A Summer with Wood Harbinger

By Ethan Prehoda

I was hired by Wood Harbinger this summer as a commissioning intern, with the opportunity to also work in the mechanical engineering department. As a junior in the mechanical engineering program at Michigan Technological University, this was my first engineering internship. Excited by the idea of cutting my teeth in the industry that will become my professional career, I left Michigan the day after my last Spring semester exam, drove over 2,000 miles in 40 hours, and arrived in Seattle ready for my first day with the firm. Well… when I arrived in the city, I took a brief 16-hour nap, but THEN I was ready for my first day.

I would like to take this opportunity to reflect on my personal experiences over the past 12 weeks, and provide some insight into the engineering industry from an intern’s perspective.

What do you know?

Whenever I start a new job, my first experience—with my coworkers, supervisor, or boss—typically involves them figuring out what exactly I know, and me figuring out what I need to know. When I arrived at Wood Harbinger, I quickly realized that I knew: nothing. Absolutely. Nothing. The modeling software was a foreign language, I barely knew what “HVAC” stood for, let alone how to design a system. And to make matters that much worse, I found out that the commissioning team was filled with a mechanical engineers’ worst nightmare: electrical engineers (Full disclosure: my brother is an electrical designer for the firm). I can imagine the horrified look on your faces as you read that, and believe me, I felt the exact same way. Luckily none of them were in the office my first week.

When I walked in on day one, I was whisked around the office by Andy Brown, BIM Manager, and cultivator of one of the finest beards in the PNW. I met several people, shook a lot of hands, forgot more names than I remembered, and 15 minutes later sat down at my desk dazed and knowing even less than I did when I first walked through the office doors.

At about 9:45, I got my first job: organize project documents that could be later referenced in responding to comments made on the same project’s drawings. Not the most glamorous task, but it provided me with an excellent overview of everything that goes into a project, while also giving me a crash course in the true engineering design process (not that flow chart that every professor tosses up on their projector screen on the second day of class). Once I finished that task, I spent a great deal of time exploring that project folder, and a few others just for good measure. It had only been a day, but I was already getting a slight idea of what exactly I had got myself into, and I was already starting to like it.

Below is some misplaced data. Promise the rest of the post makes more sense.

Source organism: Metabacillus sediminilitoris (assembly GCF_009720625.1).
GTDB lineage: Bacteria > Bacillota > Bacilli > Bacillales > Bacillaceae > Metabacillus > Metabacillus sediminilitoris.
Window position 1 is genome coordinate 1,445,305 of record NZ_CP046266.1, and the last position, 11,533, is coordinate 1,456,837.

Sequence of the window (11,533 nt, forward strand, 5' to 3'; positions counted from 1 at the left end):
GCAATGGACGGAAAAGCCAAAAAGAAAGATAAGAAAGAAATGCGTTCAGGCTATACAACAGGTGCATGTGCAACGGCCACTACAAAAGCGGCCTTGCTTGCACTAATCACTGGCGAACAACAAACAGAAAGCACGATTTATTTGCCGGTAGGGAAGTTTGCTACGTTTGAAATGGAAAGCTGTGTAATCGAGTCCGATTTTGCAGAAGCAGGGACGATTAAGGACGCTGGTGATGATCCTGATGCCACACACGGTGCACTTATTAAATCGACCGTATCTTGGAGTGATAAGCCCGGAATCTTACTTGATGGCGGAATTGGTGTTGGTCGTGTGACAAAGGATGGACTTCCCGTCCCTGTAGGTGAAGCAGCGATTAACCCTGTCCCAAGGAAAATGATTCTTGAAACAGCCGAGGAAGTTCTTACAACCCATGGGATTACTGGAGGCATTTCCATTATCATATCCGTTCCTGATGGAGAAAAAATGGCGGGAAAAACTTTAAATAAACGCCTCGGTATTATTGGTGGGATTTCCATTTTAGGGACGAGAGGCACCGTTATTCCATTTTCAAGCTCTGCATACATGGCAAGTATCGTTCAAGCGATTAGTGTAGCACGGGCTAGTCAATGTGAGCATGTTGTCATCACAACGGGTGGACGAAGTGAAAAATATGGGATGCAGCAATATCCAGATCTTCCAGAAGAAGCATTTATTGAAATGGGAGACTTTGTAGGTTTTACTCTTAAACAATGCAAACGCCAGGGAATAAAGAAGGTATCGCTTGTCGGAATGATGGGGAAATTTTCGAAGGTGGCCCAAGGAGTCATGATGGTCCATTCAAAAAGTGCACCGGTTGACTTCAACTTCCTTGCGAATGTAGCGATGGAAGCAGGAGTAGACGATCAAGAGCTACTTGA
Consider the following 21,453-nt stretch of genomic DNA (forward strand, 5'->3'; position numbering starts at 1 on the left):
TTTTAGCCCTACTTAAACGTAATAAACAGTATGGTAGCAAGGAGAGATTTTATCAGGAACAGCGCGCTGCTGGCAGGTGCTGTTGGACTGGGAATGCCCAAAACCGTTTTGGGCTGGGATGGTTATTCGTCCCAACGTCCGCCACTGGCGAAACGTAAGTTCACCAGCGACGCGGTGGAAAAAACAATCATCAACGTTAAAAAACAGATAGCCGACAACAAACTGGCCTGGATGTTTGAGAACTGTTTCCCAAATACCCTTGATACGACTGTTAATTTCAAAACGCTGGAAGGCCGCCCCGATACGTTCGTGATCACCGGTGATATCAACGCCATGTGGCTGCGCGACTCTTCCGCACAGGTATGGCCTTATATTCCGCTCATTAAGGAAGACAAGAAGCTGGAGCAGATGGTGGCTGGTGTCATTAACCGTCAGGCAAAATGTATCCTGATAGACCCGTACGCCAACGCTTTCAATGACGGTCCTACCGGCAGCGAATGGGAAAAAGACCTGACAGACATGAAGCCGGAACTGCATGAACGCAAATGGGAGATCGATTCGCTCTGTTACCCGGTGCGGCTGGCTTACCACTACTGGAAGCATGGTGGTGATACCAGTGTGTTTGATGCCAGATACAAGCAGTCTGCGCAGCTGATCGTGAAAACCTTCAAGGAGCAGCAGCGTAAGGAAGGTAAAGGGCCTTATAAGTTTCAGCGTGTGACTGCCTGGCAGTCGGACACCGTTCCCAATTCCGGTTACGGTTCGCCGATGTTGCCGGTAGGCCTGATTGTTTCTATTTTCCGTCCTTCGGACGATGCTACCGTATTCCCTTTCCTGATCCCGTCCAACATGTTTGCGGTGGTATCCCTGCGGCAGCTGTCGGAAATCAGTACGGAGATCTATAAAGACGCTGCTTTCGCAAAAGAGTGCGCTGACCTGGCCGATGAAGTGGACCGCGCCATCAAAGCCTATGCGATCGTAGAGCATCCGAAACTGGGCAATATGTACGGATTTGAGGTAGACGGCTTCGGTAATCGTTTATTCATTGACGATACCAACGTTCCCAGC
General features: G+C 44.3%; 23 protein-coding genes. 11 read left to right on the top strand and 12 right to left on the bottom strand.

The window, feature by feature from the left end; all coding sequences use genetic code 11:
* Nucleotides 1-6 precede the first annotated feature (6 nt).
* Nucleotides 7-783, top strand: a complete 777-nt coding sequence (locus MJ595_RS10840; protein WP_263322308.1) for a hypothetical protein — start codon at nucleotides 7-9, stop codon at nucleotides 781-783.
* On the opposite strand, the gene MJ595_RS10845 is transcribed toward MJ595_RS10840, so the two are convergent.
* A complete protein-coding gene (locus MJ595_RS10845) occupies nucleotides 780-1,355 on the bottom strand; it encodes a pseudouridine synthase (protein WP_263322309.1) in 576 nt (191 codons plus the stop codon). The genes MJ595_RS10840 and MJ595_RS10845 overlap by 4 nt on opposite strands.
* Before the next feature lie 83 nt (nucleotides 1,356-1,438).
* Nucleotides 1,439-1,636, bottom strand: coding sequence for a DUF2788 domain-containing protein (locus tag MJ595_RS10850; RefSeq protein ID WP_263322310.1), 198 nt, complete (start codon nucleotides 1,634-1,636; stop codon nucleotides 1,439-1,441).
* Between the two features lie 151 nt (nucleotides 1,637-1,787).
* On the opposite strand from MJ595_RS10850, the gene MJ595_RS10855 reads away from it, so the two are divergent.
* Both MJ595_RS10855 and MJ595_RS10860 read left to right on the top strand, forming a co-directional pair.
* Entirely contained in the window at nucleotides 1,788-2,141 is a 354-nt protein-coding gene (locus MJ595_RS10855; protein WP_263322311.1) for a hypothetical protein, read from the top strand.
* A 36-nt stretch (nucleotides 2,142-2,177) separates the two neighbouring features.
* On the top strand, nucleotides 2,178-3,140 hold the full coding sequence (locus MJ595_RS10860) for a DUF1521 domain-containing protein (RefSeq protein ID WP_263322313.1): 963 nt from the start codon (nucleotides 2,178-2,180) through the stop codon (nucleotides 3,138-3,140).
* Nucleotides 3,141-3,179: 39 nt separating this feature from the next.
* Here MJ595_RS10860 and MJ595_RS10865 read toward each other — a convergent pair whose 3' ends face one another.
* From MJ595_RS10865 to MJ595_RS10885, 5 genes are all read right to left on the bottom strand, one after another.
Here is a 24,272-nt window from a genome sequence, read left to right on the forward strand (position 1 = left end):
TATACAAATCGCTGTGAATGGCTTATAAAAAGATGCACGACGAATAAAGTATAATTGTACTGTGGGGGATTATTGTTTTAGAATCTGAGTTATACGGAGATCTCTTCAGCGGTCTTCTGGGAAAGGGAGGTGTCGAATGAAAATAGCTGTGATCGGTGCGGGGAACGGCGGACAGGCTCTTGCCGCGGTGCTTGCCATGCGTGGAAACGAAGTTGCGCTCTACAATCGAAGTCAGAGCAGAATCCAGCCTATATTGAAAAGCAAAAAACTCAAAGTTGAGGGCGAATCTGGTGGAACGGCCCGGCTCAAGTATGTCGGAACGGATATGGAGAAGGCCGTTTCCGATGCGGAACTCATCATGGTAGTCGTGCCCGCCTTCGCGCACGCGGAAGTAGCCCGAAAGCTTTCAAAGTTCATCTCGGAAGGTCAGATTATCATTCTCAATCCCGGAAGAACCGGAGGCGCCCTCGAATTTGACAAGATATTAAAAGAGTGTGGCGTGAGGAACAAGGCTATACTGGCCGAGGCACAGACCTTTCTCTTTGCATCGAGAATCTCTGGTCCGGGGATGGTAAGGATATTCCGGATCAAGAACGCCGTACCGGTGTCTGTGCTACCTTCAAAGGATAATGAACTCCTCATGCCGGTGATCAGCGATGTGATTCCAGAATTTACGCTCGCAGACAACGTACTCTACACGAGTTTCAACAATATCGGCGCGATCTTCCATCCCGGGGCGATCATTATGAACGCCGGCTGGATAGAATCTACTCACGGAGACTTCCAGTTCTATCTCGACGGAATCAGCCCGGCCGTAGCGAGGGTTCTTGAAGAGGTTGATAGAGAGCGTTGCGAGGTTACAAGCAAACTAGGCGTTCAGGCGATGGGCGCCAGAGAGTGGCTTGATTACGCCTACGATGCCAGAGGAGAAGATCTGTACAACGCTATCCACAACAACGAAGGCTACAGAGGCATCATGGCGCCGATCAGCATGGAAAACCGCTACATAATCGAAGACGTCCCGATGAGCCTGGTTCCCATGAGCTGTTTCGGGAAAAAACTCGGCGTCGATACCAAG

On my second day, the head of my department, Jeff Yirak, informed me that I would be heading across the state to Pullman, WA, the following week with the commissioning team to visit a job site and perform functional testing on the building’s mechanical and lighting systems. That sounded cool enough, but when he also told me I would be out there all week, staying in a company-paid hotel room, I thought, “Now THIS is when the adventure really begins.” I had no clue how right I was.

Meet the Avengers

Monday morning of the second week came around and my brother, Ben, a Wood Harbinger electrical designer and the local Revit guru, drove me to a Park & Ride at 6:00am to meet the commissioning team to head east. At 6:30, a black Ford Expedition with tinted windows pulled up in front of my car and stopped. The back opened automatically and a guy wearing dark sunglasses and a Punisher t-shirt, exposing several tattoos, got out of the driver seat. “Let’s go,” my brother said and opened the door.

Though I never saw money exchange hands, I had the sneaking suspicion that I had just been sold. However, on the contrary, it turned out that this guy was my project manager, Nick Baker. Over the course of the summer, I learned that Nick is a fantastic guy, an excellent engineer, and a hell of a mentor. In that one week, I learned more about engineering from Nick and the rest of the crew—Shaun May and Jacob O’Dell, both equally great guys and outstanding engineers—than I learned in my previous three years of school. Watching them work in the first few days felt like watching the Avengers taking on some genetically mutating monster. But in this case, that monster was the Commissioning Issues Log.

Commissioning Technician Jacob O’Dell using his latest invention at WSU’s Digital Classroom to test photocell response time. This modern marvel of engineering and human ingenuity is made with a paper Dixie cup, a telescoping mop pole, and an engineer’s best friend: lots and lots of duct tape. Jacob spent five minutes building it and two hours coming up with its name: “Cup on a Stick.”

Teamwork Defined